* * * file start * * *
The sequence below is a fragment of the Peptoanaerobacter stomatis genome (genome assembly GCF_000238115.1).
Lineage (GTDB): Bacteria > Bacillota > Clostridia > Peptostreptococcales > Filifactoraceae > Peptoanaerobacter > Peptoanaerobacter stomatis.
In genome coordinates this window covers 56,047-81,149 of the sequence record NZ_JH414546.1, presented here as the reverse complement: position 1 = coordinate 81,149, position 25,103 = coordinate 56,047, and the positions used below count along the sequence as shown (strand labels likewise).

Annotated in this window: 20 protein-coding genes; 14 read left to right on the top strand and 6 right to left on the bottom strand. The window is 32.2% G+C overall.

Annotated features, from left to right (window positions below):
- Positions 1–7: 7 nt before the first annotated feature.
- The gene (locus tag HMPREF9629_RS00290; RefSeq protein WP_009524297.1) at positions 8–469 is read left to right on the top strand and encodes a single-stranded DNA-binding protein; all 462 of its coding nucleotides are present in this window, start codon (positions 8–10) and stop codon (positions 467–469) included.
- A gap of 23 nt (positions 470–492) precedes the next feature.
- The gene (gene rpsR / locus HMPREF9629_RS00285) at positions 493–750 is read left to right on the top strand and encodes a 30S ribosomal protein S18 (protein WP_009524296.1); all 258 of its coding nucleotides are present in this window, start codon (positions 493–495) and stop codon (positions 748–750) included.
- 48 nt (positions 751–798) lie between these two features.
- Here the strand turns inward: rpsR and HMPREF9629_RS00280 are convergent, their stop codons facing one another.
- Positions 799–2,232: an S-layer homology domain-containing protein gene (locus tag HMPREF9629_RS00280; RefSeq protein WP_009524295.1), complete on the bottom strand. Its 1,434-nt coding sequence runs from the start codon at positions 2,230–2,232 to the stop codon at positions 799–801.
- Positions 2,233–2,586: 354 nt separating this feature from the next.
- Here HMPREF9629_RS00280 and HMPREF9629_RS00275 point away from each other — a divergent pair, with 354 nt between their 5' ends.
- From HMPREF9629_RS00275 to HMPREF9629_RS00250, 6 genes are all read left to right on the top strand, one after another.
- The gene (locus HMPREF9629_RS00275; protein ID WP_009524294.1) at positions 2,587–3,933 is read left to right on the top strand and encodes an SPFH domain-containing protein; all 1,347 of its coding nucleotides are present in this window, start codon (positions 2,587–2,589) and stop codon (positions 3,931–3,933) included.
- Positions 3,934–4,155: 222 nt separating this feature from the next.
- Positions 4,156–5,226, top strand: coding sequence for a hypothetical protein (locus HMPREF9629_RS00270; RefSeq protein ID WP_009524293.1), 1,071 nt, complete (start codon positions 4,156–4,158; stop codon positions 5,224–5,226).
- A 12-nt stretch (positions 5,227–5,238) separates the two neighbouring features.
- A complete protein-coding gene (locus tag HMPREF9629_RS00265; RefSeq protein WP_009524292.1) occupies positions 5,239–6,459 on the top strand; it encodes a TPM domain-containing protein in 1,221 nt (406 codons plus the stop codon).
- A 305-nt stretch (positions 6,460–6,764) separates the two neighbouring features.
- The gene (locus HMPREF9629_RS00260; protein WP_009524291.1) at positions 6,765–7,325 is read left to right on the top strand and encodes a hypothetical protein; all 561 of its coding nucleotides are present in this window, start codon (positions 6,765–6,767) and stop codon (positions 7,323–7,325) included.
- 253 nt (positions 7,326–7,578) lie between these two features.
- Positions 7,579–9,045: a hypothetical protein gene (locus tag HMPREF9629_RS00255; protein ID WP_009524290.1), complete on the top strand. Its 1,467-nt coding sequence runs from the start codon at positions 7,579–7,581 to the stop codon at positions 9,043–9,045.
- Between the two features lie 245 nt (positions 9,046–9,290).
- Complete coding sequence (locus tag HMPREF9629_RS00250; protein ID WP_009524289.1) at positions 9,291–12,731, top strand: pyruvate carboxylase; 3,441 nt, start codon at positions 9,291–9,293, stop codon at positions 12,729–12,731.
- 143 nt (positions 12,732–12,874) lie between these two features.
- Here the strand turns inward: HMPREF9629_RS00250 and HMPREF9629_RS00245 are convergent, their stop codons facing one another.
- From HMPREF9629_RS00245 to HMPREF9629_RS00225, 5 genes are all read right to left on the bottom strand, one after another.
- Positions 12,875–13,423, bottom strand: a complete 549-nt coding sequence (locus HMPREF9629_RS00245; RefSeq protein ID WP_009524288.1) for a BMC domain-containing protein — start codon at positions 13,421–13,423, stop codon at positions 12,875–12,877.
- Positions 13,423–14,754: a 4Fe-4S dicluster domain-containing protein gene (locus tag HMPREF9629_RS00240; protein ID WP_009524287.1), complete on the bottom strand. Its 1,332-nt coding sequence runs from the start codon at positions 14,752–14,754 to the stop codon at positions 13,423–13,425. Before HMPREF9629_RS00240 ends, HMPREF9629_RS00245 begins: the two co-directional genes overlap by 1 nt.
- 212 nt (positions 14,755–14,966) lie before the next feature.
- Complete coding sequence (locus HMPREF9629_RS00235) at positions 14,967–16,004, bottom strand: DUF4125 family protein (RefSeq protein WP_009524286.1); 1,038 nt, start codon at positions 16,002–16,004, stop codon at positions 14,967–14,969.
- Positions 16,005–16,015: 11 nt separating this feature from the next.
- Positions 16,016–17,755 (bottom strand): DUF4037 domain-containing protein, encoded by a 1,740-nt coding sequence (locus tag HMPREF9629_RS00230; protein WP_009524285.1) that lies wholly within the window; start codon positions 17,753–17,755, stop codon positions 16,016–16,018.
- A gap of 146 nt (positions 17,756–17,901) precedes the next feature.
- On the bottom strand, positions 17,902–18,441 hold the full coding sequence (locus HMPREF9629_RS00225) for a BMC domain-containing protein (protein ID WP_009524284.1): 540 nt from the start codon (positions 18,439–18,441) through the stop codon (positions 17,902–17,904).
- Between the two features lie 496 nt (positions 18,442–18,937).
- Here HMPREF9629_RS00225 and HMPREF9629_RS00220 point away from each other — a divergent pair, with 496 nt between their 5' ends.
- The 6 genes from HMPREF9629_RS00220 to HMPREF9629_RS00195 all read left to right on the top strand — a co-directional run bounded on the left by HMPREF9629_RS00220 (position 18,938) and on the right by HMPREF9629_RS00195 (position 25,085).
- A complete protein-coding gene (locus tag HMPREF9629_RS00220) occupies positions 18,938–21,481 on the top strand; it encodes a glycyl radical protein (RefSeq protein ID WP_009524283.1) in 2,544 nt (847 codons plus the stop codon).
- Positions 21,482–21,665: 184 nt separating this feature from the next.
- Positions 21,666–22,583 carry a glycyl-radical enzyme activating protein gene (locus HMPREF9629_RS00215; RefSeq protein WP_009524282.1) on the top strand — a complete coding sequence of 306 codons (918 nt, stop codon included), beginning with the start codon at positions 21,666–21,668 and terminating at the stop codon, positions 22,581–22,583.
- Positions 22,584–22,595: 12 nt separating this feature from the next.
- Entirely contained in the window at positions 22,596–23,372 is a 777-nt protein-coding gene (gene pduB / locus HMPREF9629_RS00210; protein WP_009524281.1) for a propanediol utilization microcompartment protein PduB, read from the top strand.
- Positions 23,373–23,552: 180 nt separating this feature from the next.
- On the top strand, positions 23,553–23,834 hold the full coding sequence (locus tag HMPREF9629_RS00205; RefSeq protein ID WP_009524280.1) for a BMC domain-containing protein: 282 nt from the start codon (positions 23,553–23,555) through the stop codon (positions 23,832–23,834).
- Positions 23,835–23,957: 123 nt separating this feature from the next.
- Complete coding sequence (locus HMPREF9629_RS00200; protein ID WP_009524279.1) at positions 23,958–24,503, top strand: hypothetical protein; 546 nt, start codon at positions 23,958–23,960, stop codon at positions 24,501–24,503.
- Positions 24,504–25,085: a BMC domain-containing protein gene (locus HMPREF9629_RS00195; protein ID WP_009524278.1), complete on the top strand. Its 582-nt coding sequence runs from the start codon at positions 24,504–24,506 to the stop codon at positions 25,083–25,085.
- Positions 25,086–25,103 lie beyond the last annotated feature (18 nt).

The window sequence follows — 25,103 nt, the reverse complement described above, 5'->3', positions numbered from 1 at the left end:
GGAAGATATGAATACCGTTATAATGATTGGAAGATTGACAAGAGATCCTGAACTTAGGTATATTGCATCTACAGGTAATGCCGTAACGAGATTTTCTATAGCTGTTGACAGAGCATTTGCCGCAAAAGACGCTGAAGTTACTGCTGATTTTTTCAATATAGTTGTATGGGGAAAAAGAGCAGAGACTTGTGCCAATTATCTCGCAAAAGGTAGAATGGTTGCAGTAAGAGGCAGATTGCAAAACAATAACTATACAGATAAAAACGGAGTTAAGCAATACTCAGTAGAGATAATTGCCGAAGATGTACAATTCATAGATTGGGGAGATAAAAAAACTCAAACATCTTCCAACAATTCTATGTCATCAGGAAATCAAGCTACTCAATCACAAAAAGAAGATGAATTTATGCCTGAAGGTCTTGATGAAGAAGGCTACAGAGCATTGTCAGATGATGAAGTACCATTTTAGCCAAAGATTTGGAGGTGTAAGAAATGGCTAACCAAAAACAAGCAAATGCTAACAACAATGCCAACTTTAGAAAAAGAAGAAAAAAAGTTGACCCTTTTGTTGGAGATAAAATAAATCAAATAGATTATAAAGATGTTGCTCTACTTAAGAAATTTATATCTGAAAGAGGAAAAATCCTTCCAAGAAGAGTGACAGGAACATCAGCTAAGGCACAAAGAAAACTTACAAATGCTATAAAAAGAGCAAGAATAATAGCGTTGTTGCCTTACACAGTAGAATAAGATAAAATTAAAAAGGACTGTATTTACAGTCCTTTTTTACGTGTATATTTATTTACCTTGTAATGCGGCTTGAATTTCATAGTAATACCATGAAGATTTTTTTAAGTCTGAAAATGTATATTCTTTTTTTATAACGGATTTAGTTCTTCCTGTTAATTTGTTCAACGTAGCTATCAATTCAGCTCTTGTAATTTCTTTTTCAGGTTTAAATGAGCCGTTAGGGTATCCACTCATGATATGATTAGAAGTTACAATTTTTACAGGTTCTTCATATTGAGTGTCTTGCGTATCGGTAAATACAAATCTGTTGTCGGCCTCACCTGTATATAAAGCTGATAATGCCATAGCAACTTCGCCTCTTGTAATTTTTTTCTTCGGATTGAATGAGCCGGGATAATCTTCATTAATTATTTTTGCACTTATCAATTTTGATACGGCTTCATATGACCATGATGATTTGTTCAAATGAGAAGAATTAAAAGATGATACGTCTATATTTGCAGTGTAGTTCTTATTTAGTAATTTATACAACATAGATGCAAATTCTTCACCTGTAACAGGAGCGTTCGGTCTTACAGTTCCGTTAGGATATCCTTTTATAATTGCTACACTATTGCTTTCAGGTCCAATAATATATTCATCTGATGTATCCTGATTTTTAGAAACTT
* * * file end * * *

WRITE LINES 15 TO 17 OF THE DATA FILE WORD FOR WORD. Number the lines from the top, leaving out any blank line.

- From HMPREF9629_RS00275 to HMPREF9629_RS00250, 6 genes are all read left to right on the top strand, one after another.
- The gene (locus HMPREF9629_RS00275; protein ID WP_009524294.1) at positions 2,587–3,933 is read left to right on the top strand and encodes an SPFH domain-containing protein; all 1,347 of its coding nucleotides are present in this window, start codon (positions 2,587–2,589) and stop codon (positions 3,931–3,933) included.
- Positions 3,934–4,155: 222 nt separating this feature from the next.